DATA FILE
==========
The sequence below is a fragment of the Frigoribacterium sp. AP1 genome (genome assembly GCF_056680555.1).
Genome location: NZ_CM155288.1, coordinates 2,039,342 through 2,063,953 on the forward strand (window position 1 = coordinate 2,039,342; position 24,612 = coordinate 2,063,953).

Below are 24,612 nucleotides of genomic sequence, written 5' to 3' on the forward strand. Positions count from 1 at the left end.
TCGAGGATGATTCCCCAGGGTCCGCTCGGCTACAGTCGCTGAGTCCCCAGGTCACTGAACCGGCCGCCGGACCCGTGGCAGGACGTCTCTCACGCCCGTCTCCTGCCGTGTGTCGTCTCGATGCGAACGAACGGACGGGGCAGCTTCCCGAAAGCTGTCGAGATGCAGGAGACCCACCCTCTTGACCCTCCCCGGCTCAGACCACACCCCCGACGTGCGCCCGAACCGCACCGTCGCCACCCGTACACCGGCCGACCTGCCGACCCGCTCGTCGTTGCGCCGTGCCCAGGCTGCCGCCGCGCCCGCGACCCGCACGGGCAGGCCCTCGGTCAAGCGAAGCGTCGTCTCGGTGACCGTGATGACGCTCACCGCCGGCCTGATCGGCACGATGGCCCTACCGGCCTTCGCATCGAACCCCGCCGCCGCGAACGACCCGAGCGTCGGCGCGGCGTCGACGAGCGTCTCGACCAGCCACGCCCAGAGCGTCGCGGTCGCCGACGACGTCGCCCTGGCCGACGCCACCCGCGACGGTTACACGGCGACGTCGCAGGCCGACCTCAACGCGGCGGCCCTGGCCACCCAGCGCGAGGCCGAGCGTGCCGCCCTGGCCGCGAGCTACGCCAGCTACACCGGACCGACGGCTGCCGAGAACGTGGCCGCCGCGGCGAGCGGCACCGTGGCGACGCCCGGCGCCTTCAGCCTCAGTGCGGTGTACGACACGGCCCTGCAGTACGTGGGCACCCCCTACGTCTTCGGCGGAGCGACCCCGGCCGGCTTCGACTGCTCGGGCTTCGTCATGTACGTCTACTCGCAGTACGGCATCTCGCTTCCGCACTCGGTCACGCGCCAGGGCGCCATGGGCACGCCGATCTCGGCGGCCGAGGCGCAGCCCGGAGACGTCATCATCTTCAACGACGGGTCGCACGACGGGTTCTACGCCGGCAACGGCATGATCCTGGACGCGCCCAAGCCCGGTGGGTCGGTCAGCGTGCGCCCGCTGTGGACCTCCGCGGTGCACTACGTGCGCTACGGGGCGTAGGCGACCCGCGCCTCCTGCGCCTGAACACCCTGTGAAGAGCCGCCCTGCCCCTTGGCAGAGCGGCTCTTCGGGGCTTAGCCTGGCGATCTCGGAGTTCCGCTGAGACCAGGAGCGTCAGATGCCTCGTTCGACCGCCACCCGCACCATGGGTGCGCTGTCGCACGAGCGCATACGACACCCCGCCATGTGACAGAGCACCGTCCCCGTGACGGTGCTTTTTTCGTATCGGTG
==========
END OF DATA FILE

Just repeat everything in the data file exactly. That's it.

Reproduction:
The sequence below is a fragment of the Frigoribacterium sp. AP1 genome (genome assembly GCF_056680555.1).
Genome location: NZ_CM155288.1, coordinates 2,039,342 through 2,063,953 on the forward strand (window position 1 = coordinate 2,039,342; position 24,612 = coordinate 2,063,953).

Below are 24,612 nucleotides of genomic sequence, written 5' to 3' on the forward strand. Positions count from 1 at the left end.
TCGAGGATGATTCCCCAGGGTCCGCTCGGCTACAGTCGCTGAGTCCCCAGGTCACTGAACCGGCCGCCGGACCCGTGGCAGGACGTCTCTCACGCCCGTCTCCTGCCGTGTGTCGTCTCGATGCGAACGAACGGACGGGGCAGCTTCCCGAAAGCTGTCGAGATGCAGGAGACCCACCCTCTTGACCCTCCCCGGCTCAGACCACACCCCCGACGTGCGCCCGAACCGCACCGTCGCCACCCGTACACCGGCCGACCTGCCGACCCGCTCGTCGTTGCGCCGTGCCCAGGCTGCCGCCGCGCCCGCGACCCGCACGGGCAGGCCCTCGGTCAAGCGAAGCGTCGTCTCGGTGACCGTGATGACGCTCACCGCCGGCCTGATCGGCACGATGGCCCTACCGGCCTTCGCATCGAACCCCGCCGCCGCGAACGACCCGAGCGTCGGCGCGGCGTCGACGAGCGTCTCGACCAGCCACGCCCAGAGCGTCGCGGTCGCCGACGACGTCGCCCTGGCCGACGCCACCCGCGACGGTTACACGGCGACGTCGCAGGCCGACCTCAACGCGGCGGCCCTGGCCACCCAGCGCGAGGCCGAGCGTGCCGCCCTGGCCGCGAGCTACGCCAGCTACACCGGACCGACGGCTGCCGAGAACGTGGCCGCCGCGGCGAGCGGCACCGTGGCGACGCCCGGCGCCTTCAGCCTCAGTGCGGTGTACGACACGGCCCTGCAGTACGTGGGCACCCCCTACGTCTTCGGCGGAGCGACCCCGGCCGGCTTCGACTGCTCGGGCTTCGTCATGTACGTCTACTCGCAGTACGGCATCTCGCTTCCGCACTCGGTCACGCGCCAGGGCGCCATGGGCACGCCGATCTCGGCGGCCGAGGCGCAGCCCGGAGACGTCATCATCTTCAACGACGGGTCGCACGACGGGTTCTACGCCGGCAACGGCATGATCCTGGACGCGCCCAAGCCCGGTGGGTCGGTCAGCGTGCGCCCGCTGTGGACCTCCGCGGTGCACTACGTGCGCTACGGGGCGTAGGCGACCCGCGCCTCCTGCGCCTGAACACCCTGTGAAGAGCCGCCCTGCCCCTTGGCAGAGCGGCTCTTCGGGGCTTAGCCTGGCGATCTCGGAGTTCCGCTGAGACCAGGAGCGTCAGATGCCTCGTTCGACCGCCACCCGCACCATGGGTGCGCTGTCGCACGAGCGCATACGACACCCCGCCATGTGACAGAGCACCGTCCCCGTGACGGTGCTTTTTTCGTATCGGTG